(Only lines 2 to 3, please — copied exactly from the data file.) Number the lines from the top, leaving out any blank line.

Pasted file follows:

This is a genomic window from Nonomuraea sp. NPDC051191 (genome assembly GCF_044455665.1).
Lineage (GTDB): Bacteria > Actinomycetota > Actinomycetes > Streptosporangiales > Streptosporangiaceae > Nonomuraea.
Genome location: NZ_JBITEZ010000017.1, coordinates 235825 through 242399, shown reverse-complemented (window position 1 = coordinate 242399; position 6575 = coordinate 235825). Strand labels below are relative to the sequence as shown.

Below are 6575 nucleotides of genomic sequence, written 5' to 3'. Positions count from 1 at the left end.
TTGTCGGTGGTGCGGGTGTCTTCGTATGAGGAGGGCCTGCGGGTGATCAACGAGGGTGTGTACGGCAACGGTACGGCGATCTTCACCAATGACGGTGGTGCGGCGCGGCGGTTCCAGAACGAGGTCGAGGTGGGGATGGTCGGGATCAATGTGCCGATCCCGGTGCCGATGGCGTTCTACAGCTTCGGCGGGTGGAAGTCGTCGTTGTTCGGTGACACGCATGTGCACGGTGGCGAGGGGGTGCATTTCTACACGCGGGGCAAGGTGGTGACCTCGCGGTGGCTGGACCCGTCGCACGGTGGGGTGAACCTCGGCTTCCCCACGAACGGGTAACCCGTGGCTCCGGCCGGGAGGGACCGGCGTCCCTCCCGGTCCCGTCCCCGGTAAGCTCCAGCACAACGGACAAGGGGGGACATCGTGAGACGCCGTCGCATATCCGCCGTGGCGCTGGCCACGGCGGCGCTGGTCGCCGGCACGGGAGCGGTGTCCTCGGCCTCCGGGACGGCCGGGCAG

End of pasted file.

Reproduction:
Lineage (GTDB): Bacteria > Actinomycetota > Actinomycetes > Streptosporangiales > Streptosporangiaceae > Nonomuraea.
Genome location: NZ_JBITEZ010000017.1, coordinates 235825 through 242399, shown reverse-complemented (window position 1 = coordinate 242399; position 6575 = coordinate 235825). Strand labels below are relative to the sequence as shown.